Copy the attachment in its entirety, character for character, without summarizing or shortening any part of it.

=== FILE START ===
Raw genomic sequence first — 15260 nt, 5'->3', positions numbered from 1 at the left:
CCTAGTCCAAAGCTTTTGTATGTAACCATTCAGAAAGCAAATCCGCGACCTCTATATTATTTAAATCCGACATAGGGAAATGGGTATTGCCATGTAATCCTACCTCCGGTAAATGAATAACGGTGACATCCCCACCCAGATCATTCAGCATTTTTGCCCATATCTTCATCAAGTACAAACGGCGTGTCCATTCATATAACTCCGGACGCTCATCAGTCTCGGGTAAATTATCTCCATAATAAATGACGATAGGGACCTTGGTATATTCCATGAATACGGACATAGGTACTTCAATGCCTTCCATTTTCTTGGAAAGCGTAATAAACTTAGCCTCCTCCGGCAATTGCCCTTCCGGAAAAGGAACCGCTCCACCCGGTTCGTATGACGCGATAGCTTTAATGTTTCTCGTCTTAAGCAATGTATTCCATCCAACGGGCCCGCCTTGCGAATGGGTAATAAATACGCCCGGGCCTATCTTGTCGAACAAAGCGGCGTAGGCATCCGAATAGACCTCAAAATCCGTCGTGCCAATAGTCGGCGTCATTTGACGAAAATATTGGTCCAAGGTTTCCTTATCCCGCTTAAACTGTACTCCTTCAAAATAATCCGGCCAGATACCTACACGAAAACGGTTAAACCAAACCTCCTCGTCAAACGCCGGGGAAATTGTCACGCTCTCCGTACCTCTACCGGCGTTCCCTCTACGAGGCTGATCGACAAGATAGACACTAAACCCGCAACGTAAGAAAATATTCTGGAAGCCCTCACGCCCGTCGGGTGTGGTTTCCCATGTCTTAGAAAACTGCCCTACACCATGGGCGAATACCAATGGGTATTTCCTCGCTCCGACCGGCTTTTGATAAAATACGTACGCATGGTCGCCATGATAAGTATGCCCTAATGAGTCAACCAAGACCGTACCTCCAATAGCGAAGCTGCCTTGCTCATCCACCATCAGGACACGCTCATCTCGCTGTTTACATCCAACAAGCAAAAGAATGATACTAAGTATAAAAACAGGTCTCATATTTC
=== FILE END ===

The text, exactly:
Raw genomic sequence first — 15260 nt, 5'->3', positions numbered from 1 at the left:
CCTAGTCCAAAGCTTTTGTATGTAACCATTCAGAAAGCAAATCCGCGACCTCTATATTATTTAAATCCGACATAGGGAAATGGGTATTGCCATGTAATCCTACCTCCGGTAAATGAATAACGGTGACATCCCCACCCAGATCATTCAGCATTTTTGCCCATATCTTCATCAAGTACAAACGGCGTGTCCATTCATATAACTCCGGACGCTCATCAGTCTCGGGTAAATTATCTCCATAATAAATGACGATAGGGACCTTGGTATATTCCATGAATACGGACATAGGTACTTCAATGCCTTCCATTTTCTTGGAAAGCGTAATAAACTTAGCCTCCTCCGGCAATTGCCCTTCCGGAAAAGGAACCGCTCCACCCGGTTCGTATGACGCGATAGCTTTAATGTTTCTCGTCTTAAGCAATGTATTCCATCCAACGGGCCCGCCTTGCGAATGGGTAATAAATACGCCCGGGCCTATCTTGTCGAACAAAGCGGCGTAGGCATCCGAATAGACCTCAAAATCCGTCGTGCCAATAGTCGGCGTCATTTGACGAAAATATTGGTCCAAGGTTTCCTTATCCCGCTTAAACTGTACTCCTTCAAAATAATCCGGCCAGATACCTACACGAAAACGGTTAAACCAAACCTCCTCGTCAAACGCCGGGGAAATTGTCACGCTCTCCGTACCTCTACCGGCGTTCCCTCTACGAGGCTGATCGACAAGATAGACACTAAACCCGCAACGTAAGAAAATATTCTGGAAGCCCTCACGCCCGTCGGGTGTGGTTTCCCATGTCTTAGAAAACTGCCCTACACCATGGGCGAATACCAATGGGTATTTCCTCGCTCCGACCGGCTTTTGATAAAATACGTACGCATGGTCGCCATGATAAGTATGCCCTAATGAGTCAACCAAGACCGTACCTCCAATAGCGAAGCTGCCTTGCTCATCCACCATCAGGACACGCTCATCTCGCTGTTTACATCCAACAAGCAAAAGAATGATACTAAGTATAAAAACAGGTCTCATATTTC